Windows are our eyes onto the outside world. They allow light and air to come into our living and work spaces and provide security by allowing us to see what's outside without exposing ourselves to unnecessary danger. Adding windows to pole barns is simply a matter of adding the frame work required to support the window frame. Since building codes do not typically apply to pole barns, you will be responsible for making sure the window is safely and securely mounted.
Things You'll Need
- Tape measure
- Mason's twine
- String level
- 2 by 4 lumber
- Circular saw
- Pole end
- Treated deck screws
Measure up from the ground and mark the pole to the left side of the window installation area at a point 1/2 inch below where the bottom of the window jamb will be installed and 1/2 inch above the top. Use a piece of mason's twine and a string level to stretch across from each mark to the pole on the right side of the installation area and mark the post so that it is level with the marks on the left post.
Measure the distance between the bottom and top marks. Cut a 2 by 4 so that it is 1/2 inch longer than the distance between the poles at each point. Trace a curve that is the same radius as your barn poles using the end of a pole that is the same size as your barn poles. Trace the curve onto the wide face at each end of each 2 by 4 so that it is 1/4 inch in from each end. Cut the curves with a jigsaw.
Fit the 2 by 4's between the poles with the top face of the bottom board even with the mark and the bottom face of the top board even with the mark. Check both boards with a level and adjust as needed to center the bubble in the indicator. Measure the distance between both boards at each post and adjust as needed to make them equal.
Drive two 3-inch treated deck screws up at an angle through each end of each 2 by 4 into the poles, holding them firmly to prevent shifting. Find and mark the center from pole to pole on each board with a tape measure. Measure from this point and mark a distance one-half the width of your window from outside to outside, plus 1/4 inch. Mark a straight line on the two outside marks on the top and bottom boards with a rafter square.
Measure and cut two 2 by 4's to fit between the top and bottom horizontal 2 by 4's. Align one with each of the marks on the horizontal 2 by 4's so that the inside face of the board is aligned with the line. Drive two 3-inch treated deck screws up through the bottom 2 by 4 and down through the top 2 by 4 into the ends of the vertical 2 by 4's.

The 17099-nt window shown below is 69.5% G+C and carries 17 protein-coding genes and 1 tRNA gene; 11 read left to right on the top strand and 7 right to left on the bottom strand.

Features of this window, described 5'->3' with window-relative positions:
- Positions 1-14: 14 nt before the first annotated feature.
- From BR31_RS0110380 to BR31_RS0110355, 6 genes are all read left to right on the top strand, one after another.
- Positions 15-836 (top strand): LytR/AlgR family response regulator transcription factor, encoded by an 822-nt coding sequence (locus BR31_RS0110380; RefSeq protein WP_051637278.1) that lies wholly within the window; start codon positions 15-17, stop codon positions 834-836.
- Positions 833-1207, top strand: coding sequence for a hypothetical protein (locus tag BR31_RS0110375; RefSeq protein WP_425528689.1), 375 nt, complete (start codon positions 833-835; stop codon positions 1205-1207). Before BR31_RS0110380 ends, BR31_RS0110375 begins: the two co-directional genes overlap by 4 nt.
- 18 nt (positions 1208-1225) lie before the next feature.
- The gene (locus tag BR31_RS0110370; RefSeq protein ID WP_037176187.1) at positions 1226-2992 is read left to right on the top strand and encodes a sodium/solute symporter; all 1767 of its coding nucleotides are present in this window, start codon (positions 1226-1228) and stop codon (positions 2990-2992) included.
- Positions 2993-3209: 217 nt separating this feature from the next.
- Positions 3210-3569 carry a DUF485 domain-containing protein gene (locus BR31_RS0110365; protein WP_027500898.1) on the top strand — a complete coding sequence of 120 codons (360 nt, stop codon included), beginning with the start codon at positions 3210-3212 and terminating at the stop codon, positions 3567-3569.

Drill through the siding to the outside in each corner of the window opening to mark the position of the frame. Draw lines connecting the four corner holes on the outside of the barn siding. Use a circular saw to cut the opening along all four edges. Drive screws through the siding into the 2 by 4 frame, placing two screws on each side of the window opening.
- "The Complete Guide to Building Barns and Outbuildings A Step-by-Step Guide"; Atlantic Publishing Company; 2009
- "Building Small Barns, Shed & Shelters"; Monte Burch; 1983
- Photo Credit barn 6 image by michael langley from Fotolia.com
How to Install Windows in a Pole Barn
Windows also provide less of a shed or barn feeling to your construction, and expands the potential uses of the structure into...
How to Build Pole Barn Doors
Pole barn doors can add to your convenience, especially when moving heavy equipment or other large items into your pole barn. There...
How to Frame a Pole Barn
Pole barns, used to store livestock and equipment on a farm or ranch, require essentially no wall framing and very little of...
How to Install a Soffit in a Pole Barn
The soffit covers the underside of your barn roof's overhang, seals off the roof from drafts and keeps out bats and other...
How to Design Your Own Pole Building for Free
Pole buildings have been around for a long time due to their ease of construction, low cost and wide variety of uses....